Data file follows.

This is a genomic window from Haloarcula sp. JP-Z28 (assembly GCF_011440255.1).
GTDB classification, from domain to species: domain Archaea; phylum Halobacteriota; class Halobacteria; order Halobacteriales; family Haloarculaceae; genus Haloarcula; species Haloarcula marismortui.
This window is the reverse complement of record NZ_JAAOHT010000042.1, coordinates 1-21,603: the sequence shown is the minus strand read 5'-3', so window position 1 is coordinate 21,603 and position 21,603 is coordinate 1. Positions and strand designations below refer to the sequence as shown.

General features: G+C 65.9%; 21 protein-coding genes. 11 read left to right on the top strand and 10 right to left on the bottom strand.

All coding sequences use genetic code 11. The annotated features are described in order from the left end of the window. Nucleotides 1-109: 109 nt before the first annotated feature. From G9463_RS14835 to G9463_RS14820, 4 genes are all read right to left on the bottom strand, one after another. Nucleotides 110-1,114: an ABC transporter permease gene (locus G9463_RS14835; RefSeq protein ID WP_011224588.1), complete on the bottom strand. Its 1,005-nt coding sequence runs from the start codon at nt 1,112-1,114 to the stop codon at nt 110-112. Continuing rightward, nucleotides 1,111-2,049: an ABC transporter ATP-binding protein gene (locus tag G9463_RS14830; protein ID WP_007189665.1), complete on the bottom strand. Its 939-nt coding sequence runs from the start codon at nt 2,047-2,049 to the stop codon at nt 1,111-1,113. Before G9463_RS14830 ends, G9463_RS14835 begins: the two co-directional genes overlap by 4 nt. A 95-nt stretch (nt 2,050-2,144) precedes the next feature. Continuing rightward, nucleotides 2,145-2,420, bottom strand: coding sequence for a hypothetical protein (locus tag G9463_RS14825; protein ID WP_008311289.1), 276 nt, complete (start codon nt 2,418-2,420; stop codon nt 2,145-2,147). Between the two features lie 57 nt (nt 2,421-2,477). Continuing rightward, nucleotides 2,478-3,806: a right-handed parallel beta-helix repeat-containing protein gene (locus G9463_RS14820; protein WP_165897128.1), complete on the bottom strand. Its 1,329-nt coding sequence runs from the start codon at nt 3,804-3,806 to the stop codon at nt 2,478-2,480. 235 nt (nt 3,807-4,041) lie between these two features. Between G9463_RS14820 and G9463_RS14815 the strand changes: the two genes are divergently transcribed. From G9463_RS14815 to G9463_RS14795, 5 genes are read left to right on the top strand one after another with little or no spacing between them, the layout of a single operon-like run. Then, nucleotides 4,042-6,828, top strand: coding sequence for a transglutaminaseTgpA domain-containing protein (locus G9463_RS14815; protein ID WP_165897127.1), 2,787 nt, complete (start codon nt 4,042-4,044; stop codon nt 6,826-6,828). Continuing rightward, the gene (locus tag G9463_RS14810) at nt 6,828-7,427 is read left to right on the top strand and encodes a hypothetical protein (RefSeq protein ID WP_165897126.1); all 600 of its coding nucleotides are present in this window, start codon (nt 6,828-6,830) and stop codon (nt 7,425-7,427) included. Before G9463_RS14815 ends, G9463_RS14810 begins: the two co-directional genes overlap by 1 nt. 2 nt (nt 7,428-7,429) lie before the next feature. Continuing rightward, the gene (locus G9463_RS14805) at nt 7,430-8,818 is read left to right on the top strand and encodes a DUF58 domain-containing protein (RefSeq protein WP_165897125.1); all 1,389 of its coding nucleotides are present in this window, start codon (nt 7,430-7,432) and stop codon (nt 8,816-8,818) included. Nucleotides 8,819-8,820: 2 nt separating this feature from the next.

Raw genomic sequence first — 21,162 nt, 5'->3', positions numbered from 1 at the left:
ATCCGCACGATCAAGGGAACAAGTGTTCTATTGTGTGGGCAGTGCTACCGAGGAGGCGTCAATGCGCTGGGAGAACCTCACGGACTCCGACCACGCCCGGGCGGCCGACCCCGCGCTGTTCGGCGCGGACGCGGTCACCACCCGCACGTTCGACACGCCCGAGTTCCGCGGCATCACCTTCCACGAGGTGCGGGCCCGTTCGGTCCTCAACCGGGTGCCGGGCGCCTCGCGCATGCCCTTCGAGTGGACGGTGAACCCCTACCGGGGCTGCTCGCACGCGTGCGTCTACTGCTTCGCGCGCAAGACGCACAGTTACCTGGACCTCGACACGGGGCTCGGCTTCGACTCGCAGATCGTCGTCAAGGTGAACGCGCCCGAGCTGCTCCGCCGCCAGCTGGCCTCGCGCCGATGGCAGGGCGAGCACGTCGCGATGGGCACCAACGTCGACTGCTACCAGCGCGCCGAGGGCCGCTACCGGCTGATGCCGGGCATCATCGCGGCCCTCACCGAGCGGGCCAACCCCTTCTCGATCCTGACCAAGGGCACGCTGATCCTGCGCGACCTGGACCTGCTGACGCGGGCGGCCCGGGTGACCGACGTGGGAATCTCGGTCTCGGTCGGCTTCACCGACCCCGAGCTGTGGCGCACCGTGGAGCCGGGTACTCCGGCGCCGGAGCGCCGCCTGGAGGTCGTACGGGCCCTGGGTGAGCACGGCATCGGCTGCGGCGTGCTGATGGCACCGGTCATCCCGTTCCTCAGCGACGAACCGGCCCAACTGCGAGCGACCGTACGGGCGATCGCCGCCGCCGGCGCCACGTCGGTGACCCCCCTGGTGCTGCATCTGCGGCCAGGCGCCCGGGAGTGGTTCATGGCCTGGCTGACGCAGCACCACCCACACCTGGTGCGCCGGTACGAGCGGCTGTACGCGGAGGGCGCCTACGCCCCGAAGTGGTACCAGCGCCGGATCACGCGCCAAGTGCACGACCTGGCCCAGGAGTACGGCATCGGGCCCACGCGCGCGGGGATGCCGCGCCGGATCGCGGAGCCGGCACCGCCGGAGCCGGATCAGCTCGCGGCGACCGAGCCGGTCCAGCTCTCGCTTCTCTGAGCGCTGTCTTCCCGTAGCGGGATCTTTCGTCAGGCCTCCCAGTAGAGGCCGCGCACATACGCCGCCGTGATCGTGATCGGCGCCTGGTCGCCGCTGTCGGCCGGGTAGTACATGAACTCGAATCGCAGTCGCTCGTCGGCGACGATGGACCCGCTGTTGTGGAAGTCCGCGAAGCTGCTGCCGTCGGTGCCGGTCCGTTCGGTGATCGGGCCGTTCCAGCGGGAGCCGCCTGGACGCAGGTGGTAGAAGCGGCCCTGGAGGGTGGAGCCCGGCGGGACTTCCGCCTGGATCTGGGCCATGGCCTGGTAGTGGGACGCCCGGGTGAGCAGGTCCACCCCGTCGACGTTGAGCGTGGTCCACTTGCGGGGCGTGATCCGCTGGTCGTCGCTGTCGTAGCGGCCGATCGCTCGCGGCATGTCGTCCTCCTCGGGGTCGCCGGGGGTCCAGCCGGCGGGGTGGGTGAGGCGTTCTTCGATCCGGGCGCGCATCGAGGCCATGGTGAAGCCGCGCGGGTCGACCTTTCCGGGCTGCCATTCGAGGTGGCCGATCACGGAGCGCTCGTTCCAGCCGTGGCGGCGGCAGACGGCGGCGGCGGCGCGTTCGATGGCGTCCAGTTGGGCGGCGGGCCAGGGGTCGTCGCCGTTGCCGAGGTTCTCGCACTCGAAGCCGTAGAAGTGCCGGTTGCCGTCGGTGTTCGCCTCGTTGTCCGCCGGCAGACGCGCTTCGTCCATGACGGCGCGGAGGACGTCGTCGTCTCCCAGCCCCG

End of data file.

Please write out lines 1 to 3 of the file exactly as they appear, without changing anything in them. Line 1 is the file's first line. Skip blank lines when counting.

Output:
This is a genomic window from Haloarcula sp. JP-Z28 (assembly GCF_011440255.1).
GTDB classification, from domain to species: domain Archaea; phylum Halobacteriota; class Halobacteria; order Halobacteriales; family Haloarculaceae; genus Haloarcula; species Haloarcula marismortui.
This window is the reverse complement of record NZ_JAAOHT010000042.1, coordinates 1-21,603: the sequence shown is the minus strand read 5'-3', so window position 1 is coordinate 21,603 and position 21,603 is coordinate 1. Positions and strand designations below refer to the sequence as shown.